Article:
Motor traders set for tough recovery

The recent remarks made by Paul Everitt, Chief Executive of The Society of Motor
Manufacturers and Traders (SMMT), at the Frankfurt Motor Show will have had many car dealers searching for ways to save money. Everitt believes the car market may remain flat for three to five years.

Needless to say, adopting any kind of money saving strategy is a good idea at the
moment. For example, car dealers can often save money by securing proper motor trade insurance providing maximum cover from a specialist motor trade insurer like
Staveley Head.

Let’s look more closely at Everitt’s comments about the car market and some of the
reasons he believes the market may stay the same for three to five years. The key
seems to be consumer confidence, which has taken some severe knocks in recent years. After all, mass unemployment, continuing job losses, reduced incomes and a freeze on salaries do little to entice people to spend. Tough times have put people under great financial pressure.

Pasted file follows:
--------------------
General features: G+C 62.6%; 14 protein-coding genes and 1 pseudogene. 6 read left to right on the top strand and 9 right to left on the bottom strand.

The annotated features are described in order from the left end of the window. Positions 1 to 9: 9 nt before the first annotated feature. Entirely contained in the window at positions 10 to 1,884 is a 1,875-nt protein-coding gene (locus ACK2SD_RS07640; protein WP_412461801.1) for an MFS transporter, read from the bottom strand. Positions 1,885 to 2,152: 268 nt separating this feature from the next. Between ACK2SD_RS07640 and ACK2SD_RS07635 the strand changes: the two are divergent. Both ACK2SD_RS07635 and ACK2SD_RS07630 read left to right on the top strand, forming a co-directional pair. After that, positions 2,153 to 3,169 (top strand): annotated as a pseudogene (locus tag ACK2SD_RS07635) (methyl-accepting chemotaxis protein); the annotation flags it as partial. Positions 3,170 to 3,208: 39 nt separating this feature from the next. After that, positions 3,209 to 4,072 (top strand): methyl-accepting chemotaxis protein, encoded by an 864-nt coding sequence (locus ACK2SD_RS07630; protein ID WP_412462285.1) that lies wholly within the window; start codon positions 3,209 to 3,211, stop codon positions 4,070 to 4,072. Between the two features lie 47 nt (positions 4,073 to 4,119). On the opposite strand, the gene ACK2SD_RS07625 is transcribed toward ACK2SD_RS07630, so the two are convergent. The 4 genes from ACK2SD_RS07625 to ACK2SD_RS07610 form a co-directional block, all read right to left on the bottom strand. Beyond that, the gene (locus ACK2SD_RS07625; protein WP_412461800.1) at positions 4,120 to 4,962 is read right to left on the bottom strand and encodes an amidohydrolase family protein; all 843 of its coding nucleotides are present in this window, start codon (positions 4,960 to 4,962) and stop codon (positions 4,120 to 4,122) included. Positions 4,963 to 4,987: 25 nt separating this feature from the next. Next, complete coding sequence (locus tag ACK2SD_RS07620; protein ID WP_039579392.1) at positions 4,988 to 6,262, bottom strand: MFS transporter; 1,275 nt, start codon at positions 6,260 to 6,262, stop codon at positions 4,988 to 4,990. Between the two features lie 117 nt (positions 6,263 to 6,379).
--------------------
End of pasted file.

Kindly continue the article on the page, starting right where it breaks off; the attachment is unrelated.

Purchasing a car is a significant investment that many people simply cannot afford at the moment. Those who have been buying cars seem to have been buying smaller models like the Ford Fiesta, which are cost effective, have great fuel efficiency and are cheaper to insure.

Everitt took time out at the Frankfurt Motor Show to discuss ways around the troubled market, but he could not see any great improvement being made throughout 2012 to 2014. One thing Everitt was incredibly positive about was the sheer high standard of car manufacturing that was clearly evident from the cars being showcased around the Frankfurt Motor Show stands.

Manufacturers have been taking the initiative, creating cars that save money while
helping the environment. Among these smaller, and therefore most likely to sell cars,
the Ford Focus ECOnetic and Ford Fiesta ECOnetic were highlighted as being particularly praiseworthy.

Everitt cast his gaze back to the scrappage scheme introduced by the Labour
government of yesteryear, which encouraged 10 year old cars to be traded by buyers in exchange for cash off new models. However, he was quick to add that the tight budget and policy of extreme austerity held by the Conservative-Liberal Democrat coalition meant that such a scheme would be doubtful in the current climate.

It seems for now, car dealers must take action to tighten their belts throughout the slow recovery.